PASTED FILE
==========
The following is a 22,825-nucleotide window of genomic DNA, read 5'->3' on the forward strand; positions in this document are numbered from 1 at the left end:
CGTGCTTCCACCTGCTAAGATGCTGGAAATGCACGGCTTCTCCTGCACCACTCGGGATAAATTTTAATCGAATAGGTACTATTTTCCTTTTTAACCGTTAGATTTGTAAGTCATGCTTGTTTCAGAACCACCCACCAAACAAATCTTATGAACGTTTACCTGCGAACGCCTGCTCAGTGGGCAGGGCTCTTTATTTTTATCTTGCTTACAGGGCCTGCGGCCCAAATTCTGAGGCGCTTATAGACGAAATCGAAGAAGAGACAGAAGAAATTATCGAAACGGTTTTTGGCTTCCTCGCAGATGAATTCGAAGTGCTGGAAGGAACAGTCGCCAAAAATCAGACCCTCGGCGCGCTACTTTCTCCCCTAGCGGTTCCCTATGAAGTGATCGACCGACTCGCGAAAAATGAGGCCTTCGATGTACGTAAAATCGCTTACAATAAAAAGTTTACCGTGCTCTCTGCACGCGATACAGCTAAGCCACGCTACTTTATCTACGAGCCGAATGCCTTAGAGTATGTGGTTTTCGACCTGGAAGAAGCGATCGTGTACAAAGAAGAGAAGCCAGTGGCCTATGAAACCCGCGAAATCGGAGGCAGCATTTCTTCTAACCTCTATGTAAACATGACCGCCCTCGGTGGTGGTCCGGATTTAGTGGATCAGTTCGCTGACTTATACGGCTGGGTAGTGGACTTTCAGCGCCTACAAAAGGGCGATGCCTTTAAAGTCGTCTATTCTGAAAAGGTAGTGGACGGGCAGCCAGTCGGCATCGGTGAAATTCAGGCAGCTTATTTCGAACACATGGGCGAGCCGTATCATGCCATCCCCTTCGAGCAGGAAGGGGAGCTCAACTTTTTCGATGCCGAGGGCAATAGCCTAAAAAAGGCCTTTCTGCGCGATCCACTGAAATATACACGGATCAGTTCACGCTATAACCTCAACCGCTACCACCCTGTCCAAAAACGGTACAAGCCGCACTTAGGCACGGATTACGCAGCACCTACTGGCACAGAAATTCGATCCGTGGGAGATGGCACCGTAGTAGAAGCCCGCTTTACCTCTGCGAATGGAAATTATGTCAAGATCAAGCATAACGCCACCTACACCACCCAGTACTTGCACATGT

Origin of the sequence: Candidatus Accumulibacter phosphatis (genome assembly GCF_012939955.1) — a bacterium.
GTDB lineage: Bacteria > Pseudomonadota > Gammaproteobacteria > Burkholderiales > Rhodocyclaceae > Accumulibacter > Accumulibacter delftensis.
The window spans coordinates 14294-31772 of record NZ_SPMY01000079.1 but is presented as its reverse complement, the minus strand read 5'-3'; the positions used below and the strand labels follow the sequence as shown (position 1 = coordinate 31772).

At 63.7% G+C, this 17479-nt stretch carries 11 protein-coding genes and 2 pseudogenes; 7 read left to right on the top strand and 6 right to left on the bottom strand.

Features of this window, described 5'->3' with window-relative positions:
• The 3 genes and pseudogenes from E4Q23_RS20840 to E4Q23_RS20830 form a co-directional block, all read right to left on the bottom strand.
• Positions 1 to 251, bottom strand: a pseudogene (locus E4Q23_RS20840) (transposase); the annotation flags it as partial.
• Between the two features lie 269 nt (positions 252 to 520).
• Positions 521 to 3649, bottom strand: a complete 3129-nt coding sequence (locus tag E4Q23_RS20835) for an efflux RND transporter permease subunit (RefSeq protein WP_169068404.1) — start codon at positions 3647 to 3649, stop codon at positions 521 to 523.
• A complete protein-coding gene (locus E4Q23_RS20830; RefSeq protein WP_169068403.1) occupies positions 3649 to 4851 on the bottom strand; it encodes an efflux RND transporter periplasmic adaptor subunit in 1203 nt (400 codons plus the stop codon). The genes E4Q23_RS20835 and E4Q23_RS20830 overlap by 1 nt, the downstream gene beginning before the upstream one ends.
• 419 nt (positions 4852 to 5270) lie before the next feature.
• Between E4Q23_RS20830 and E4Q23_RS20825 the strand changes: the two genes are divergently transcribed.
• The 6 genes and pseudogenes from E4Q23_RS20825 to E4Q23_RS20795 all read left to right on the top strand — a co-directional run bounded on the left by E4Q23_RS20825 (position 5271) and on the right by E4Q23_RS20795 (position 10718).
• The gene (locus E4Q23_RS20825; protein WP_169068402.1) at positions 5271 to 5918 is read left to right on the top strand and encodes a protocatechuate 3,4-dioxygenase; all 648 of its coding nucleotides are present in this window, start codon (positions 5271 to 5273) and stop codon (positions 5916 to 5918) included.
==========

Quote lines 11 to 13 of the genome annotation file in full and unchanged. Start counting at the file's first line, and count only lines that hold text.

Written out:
• Positions 521 to 3649, bottom strand: a complete 3129-nt coding sequence (locus tag E4Q23_RS20835) for an efflux RND transporter permease subunit (RefSeq protein WP_169068404.1) — start codon at positions 3647 to 3649, stop codon at positions 521 to 523.
• A complete protein-coding gene (locus E4Q23_RS20830; RefSeq protein WP_169068403.1) occupies positions 3649 to 4851 on the bottom strand; it encodes an efflux RND transporter periplasmic adaptor subunit in 1203 nt (400 codons plus the stop codon). The genes E4Q23_RS20835 and E4Q23_RS20830 overlap by 1 nt, the downstream gene beginning before the upstream one ends.
• 419 nt (positions 4852 to 5270) lie before the next feature.